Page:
As a package consumer I need a tool that can query a call graph from a project and its dependencies. Of course this assumes I maintain a list of queries I care about. If I were using Backtrex (before @jwarlander’s improvement) I’d use such a tool to query for potentially problematic calls like Logger.debug. In this case I’d expect to get back a report of filenames and line numbers that call Logger.debug, and then I could quickly audit all those lines. Anyone know of a query tool that already does this?

Looking at the problem from the perspective of the package publisher a static analysis tool could have helped detect the problem and suggest a refactoring. I’m already using credo to lint Backtrex’s code, but it doesn’t yet pick up on potentially expensive logging calls. [edit: I’ve submitted a proposal]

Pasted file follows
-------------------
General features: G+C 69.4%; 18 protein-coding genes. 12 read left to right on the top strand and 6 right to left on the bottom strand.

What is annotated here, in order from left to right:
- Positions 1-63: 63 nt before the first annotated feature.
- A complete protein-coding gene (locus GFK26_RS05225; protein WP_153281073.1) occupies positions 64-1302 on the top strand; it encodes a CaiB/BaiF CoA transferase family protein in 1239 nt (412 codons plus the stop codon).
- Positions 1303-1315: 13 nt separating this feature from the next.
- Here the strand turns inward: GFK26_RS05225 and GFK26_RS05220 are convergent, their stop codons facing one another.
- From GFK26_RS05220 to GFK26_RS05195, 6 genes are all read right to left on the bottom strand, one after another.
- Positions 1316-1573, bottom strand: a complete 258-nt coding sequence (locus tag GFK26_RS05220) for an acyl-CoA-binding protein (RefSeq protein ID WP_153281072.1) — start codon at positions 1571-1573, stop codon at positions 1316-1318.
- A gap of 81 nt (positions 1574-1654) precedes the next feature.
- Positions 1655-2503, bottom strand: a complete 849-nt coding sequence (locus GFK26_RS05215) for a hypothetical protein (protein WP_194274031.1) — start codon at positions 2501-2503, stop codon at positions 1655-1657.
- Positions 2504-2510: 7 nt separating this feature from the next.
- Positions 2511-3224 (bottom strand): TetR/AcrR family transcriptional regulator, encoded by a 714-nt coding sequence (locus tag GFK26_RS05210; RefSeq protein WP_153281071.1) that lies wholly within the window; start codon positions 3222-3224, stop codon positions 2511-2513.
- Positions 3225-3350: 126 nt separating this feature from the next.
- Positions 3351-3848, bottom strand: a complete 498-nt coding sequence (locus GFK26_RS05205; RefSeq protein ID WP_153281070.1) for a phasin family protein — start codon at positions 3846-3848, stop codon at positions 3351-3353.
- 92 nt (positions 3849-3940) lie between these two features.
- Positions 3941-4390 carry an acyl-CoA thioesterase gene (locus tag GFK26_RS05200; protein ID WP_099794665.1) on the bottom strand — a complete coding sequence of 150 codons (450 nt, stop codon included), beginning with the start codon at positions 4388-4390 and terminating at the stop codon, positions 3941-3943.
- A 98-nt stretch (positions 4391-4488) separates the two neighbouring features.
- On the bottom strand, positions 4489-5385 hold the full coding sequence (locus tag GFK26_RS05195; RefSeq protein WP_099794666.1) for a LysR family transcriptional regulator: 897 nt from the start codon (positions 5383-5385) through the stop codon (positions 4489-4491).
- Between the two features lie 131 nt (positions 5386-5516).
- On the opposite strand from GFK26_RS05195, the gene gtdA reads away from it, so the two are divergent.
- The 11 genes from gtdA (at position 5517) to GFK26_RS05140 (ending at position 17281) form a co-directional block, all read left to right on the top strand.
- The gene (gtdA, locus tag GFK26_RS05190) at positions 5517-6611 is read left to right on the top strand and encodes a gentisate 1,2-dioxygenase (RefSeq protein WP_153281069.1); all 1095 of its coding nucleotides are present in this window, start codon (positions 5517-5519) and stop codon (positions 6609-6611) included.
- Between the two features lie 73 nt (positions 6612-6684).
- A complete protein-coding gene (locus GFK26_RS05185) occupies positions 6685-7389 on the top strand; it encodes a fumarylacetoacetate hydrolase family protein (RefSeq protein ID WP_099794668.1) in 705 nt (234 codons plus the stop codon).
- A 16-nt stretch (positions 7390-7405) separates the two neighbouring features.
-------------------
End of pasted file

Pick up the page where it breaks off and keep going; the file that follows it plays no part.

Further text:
1 Like

I also submitted a proposal to the elixir-lang-core list: [Proposal] Logger configuration flag to lazily evaluate input

I noted that @josevalim responded; my initial thought about this issue was also that the Logger documentation could be more explicit about the advantage of passing a fun… Maybe a pull request might be in order? :slight_smile:

1 Like

Yes, I plan on doing that today. Thanks again for your help :slight_smile:

The documentation pull request: https://github.com/elixir-lang/elixir/pull/5655

Feedback welcome on the request.

1 Like

If I got your question straight, the query tool you’re looking for is xref and is shipped with Elixir (since 1.2?).
You can get some info about it’s usage by issuing mix help xref in your terminal. For example mix xref callers Logger.debug should return a list of occurrences (path to file, line number, function/arity). Hope that helps :smiley: